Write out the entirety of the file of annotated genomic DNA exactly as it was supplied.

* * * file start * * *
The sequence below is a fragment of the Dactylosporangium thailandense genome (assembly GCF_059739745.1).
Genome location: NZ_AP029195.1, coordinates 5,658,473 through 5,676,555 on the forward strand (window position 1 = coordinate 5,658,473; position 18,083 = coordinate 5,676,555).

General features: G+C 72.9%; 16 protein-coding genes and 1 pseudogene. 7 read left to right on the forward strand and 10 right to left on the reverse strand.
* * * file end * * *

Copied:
The sequence below is a fragment of the Dactylosporangium thailandense genome (assembly GCF_059739745.1).
Genome location: NZ_AP029195.1, coordinates 5,658,473 through 5,676,555 on the forward strand (window position 1 = coordinate 5,658,473; position 18,083 = coordinate 5,676,555).

General features: G+C 72.9%; 16 protein-coding genes and 1 pseudogene. 7 read left to right on the forward strand and 10 right to left on the reverse strand.